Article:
When your WordPress site encounters this error, it can significantly disrupt your site’s functionality. Pages might load slower, plugins may stop working, and you could even experience complete downtime. For web developers, this can mean lost productivity and unhappy clients.

Checking Your Current PHP Memory Limit

How to Check Your PHP Memory Limit

Before you increase your PHP memory limit, it’s essential to know the current limit set on your server. You can do this by accessing your WordPress dashboard and navigating to “Tools” > “Site Health.” Here, you’ll find detailed information about your server, including memory usage.

Using PHP Info

Another method to check your PHP memory limit is by creating a phpinfo.php file. Simply create a new file with the following content:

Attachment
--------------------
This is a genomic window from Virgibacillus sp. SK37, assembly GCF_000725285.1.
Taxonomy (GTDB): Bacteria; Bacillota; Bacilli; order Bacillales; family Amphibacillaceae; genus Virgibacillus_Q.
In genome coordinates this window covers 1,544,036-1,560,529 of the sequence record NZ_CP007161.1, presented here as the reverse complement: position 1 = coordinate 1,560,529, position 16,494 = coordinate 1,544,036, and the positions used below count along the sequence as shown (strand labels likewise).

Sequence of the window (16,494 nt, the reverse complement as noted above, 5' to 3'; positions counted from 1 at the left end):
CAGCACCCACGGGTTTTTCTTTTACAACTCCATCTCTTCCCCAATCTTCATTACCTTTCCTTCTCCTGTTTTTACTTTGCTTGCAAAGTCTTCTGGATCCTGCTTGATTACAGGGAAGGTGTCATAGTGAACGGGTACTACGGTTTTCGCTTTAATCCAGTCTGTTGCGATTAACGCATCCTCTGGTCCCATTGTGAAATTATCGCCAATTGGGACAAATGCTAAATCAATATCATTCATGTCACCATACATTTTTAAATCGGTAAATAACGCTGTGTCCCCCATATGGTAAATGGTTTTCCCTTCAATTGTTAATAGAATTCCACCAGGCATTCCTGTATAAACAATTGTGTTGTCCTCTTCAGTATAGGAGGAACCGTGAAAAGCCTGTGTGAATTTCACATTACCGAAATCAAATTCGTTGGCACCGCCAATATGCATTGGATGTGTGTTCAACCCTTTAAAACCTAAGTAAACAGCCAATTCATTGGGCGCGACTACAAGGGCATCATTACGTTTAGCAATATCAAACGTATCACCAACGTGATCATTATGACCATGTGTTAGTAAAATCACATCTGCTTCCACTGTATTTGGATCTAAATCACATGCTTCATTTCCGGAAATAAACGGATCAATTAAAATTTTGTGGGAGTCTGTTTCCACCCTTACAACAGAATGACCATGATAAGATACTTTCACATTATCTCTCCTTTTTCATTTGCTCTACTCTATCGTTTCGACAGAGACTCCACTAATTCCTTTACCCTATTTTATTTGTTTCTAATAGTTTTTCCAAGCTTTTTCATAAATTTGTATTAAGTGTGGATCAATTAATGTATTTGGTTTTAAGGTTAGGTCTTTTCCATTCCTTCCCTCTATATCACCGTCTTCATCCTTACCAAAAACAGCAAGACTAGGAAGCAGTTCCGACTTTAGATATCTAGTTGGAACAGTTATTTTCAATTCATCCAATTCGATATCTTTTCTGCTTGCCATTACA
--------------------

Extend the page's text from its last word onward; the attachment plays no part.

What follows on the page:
<?php phpinfo(); ?>

Upload this file to your server’s root directory and access it via your browser. This will display a page with various PHP settings, including the memory limit.

Understanding the Results

Once you’ve checked your current PHP memory limit, you’ll have a clear idea of how much memory is allocated and whether increasing it is necessary. Most often, the default memory limit is set to 64MB, which might not be sufficient for complex WordPress sites.

Increasing PHP Memory Limit via wp-config.php

Editing the wp-config.php File

One of the simplest ways to increase your PHP memory limit is by editing the wp-config.php file in your WordPress directory. Using an FTP client or your hosting provider’s file manager, locate the wp-config.php file and open it for editing.

How to Locate wp-config.php

Finding the wp-config.php file is a straightforward process, but it requires access to your site’s files either through an FTP client or your hosting provider’s file manager. Here are the steps to locate the wp-config.php file: